DNA evidence for elephant social behaviour breakdown in Queen Elizabeth National Park, Uganda

Authors

  • Silvester Nyakaana,

    Corresponding author
    1. Institute of Environment and Natural Resources, Makerere University, PO Box 7298, Kampala, Uganda
      All correspondence to: Silvester Nyakaana. Tel: 256 41 530135; 256 77 402437; 256 41 532789; Fax: 256 41 530134; E-mail: muienr@imul.com and silver_nyakaana@yahoo.co.uk
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  • Eve L. Abe,

    1. Kenya Wildlife Service, PO Box 40241, Nairobi, Kenya
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  • Peter Arctander,

    1. Zoological Institute, Department of Evolutionary Biology, University of Copenhagen, Universitetsparken 15, DK-2100, Copenhagen Ø, Denmark
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  • Hans R. Siegismund

    1. Botanical Institute, Department of Plant Ecology, University of Copenhagen, ØsterFarimagsgade 2D, DK-1353, Copenhagen K, Denmark
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All correspondence to: Silvester Nyakaana. Tel: 256 41 530135; 256 77 402437; 256 41 532789; Fax: 256 41 530134; E-mail: muienr@imul.com and silver_nyakaana@yahoo.co.uk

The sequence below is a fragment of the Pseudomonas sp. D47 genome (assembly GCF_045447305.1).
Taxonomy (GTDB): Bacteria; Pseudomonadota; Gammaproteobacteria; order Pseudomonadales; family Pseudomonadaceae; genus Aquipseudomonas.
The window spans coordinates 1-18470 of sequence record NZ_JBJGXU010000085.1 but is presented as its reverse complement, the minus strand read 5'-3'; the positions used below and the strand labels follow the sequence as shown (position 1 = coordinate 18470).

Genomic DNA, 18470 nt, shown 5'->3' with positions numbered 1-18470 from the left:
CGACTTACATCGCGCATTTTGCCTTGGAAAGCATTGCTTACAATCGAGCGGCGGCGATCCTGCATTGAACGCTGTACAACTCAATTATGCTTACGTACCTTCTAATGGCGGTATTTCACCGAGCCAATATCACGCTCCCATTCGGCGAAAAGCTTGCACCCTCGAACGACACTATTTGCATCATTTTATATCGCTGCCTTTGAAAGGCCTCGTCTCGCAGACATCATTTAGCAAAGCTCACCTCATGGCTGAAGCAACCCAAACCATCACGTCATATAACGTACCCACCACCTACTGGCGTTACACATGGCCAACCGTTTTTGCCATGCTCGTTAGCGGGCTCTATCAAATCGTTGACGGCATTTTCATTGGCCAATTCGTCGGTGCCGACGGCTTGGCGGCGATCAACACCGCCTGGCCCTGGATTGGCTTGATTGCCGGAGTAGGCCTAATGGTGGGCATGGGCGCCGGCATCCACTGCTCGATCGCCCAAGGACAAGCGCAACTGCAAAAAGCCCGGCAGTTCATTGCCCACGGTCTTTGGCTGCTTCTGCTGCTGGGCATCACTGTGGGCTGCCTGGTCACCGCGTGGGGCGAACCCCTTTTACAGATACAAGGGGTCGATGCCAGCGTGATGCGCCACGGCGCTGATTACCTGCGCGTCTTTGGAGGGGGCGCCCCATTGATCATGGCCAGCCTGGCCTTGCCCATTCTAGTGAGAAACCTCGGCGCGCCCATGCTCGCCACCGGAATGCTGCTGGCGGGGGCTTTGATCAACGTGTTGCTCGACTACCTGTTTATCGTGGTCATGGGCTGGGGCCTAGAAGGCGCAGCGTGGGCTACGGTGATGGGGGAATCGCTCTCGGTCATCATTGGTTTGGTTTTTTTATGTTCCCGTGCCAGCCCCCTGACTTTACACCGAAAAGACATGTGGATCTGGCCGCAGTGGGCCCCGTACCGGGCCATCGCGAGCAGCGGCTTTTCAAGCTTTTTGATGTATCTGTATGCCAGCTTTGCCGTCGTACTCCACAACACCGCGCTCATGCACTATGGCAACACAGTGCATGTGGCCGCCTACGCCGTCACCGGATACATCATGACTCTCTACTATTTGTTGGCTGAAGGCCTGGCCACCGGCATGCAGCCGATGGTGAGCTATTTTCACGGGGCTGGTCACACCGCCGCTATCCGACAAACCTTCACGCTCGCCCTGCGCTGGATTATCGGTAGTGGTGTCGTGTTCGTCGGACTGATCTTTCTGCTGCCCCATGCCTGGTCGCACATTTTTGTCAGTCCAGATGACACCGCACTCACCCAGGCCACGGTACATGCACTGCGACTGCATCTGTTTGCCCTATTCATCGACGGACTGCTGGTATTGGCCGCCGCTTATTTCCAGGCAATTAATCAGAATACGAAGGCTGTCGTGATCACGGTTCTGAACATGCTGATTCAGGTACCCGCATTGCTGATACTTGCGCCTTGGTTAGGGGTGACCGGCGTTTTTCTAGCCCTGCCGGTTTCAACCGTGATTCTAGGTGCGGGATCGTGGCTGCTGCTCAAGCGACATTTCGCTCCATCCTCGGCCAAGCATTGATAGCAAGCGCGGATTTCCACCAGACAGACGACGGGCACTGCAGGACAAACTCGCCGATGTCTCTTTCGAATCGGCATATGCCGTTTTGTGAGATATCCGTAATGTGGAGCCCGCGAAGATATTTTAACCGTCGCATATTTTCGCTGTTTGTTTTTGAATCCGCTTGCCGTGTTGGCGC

Abstract

Elephant social structure is matrilineal, with family units composed only of maternally related females and their juvenile offspring, while adult males are mostly solitary and seldom congregate into bachelor herds. In such a social structure, we expect females in the same family unit to have the same mitochondrial genome, which may or may not differ from that of individuals in other family units in the population. Such social structuring also results in the mating males and females having different allele frequencies at nuclear microsatellite loci. This is manifested as an excess of heterozygotes relative to the expected Hardy-Weinberg proportions, a phenomenon which maintains genetic variation within the population by minimizing inbreeding. We analyzed mitochondrial nucleotide sequences and allele frequencies at four microsatellite loci in nine family units of the African elephant (Loxodonta africana) in Queen Elizabeth National Park and found more than one distinct mitochondrial genotype in three of the family units and no significant excess heterozygosity at microsatellite loci in eight of the families. We interpreted these findings as an indication of a breakdown in social structure of this population caused by social stress due to factors like excessive poaching that has taken place in this national park over the last three decades. Ecological and management implications of these findings for elephant populations are discussed.

Ancillary